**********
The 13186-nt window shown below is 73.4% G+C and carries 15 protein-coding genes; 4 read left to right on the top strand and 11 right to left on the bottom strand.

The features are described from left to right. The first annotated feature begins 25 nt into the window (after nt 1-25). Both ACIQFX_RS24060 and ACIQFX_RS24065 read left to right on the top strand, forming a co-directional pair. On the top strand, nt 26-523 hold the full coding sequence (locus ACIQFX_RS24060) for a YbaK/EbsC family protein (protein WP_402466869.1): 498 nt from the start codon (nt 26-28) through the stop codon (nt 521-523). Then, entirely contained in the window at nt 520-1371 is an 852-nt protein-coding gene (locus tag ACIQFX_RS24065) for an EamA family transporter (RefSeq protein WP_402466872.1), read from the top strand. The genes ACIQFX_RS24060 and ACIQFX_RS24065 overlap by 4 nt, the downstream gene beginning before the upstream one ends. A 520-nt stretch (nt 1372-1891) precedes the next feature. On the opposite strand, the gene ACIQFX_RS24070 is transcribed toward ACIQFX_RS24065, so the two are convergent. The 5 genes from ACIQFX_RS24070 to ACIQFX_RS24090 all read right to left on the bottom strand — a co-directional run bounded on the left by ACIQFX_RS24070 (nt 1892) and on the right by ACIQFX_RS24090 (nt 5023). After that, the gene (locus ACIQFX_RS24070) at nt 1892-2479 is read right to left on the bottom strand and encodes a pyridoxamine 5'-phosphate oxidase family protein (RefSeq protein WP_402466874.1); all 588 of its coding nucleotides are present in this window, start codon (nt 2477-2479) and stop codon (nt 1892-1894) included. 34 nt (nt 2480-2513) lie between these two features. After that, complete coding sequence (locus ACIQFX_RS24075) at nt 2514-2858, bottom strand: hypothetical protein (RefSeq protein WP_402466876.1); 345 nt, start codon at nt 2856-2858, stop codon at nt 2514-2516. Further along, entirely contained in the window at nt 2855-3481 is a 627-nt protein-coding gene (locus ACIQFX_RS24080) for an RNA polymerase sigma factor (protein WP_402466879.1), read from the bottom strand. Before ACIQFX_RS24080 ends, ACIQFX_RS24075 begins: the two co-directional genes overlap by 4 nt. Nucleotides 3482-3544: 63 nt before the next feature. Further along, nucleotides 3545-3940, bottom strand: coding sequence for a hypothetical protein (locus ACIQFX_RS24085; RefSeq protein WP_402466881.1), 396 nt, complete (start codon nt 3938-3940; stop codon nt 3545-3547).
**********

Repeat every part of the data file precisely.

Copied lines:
The 13186-nt window shown below is 73.4% G+C and carries 15 protein-coding genes; 4 read left to right on the top strand and 11 right to left on the bottom strand.

The features are described from left to right. The first annotated feature begins 25 nt into the window (after nt 1-25). Both ACIQFX_RS24060 and ACIQFX_RS24065 read left to right on the top strand, forming a co-directional pair. On the top strand, nt 26-523 hold the full coding sequence (locus ACIQFX_RS24060) for a YbaK/EbsC family protein (protein WP_402466869.1): 498 nt from the start codon (nt 26-28) through the stop codon (nt 521-523). Then, entirely contained in the window at nt 520-1371 is an 852-nt protein-coding gene (locus tag ACIQFX_RS24065) for an EamA family transporter (RefSeq protein WP_402466872.1), read from the top strand. The genes ACIQFX_RS24060 and ACIQFX_RS24065 overlap by 4 nt, the downstream gene beginning before the upstream one ends. A 520-nt stretch (nt 1372-1891) precedes the next feature. On the opposite strand, the gene ACIQFX_RS24070 is transcribed toward ACIQFX_RS24065, so the two are convergent. The 5 genes from ACIQFX_RS24070 to ACIQFX_RS24090 all read right to left on the bottom strand — a co-directional run bounded on the left by ACIQFX_RS24070 (nt 1892) and on the right by ACIQFX_RS24090 (nt 5023). After that, the gene (locus ACIQFX_RS24070) at nt 1892-2479 is read right to left on the bottom strand and encodes a pyridoxamine 5'-phosphate oxidase family protein (RefSeq protein WP_402466874.1); all 588 of its coding nucleotides are present in this window, start codon (nt 2477-2479) and stop codon (nt 1892-1894) included. 34 nt (nt 2480-2513) lie between these two features. After that, complete coding sequence (locus ACIQFX_RS24075) at nt 2514-2858, bottom strand: hypothetical protein (RefSeq protein WP_402466876.1); 345 nt, start codon at nt 2856-2858, stop codon at nt 2514-2516. Further along, entirely contained in the window at nt 2855-3481 is a 627-nt protein-coding gene (locus ACIQFX_RS24080) for an RNA polymerase sigma factor (protein WP_402466879.1), read from the bottom strand. Before ACIQFX_RS24080 ends, ACIQFX_RS24075 begins: the two co-directional genes overlap by 4 nt. Nucleotides 3482-3544: 63 nt before the next feature. Further along, nucleotides 3545-3940, bottom strand: coding sequence for a hypothetical protein (locus ACIQFX_RS24085; RefSeq protein WP_402466881.1), 396 nt, complete (start codon nt 3938-3940; stop codon nt 3545-3547).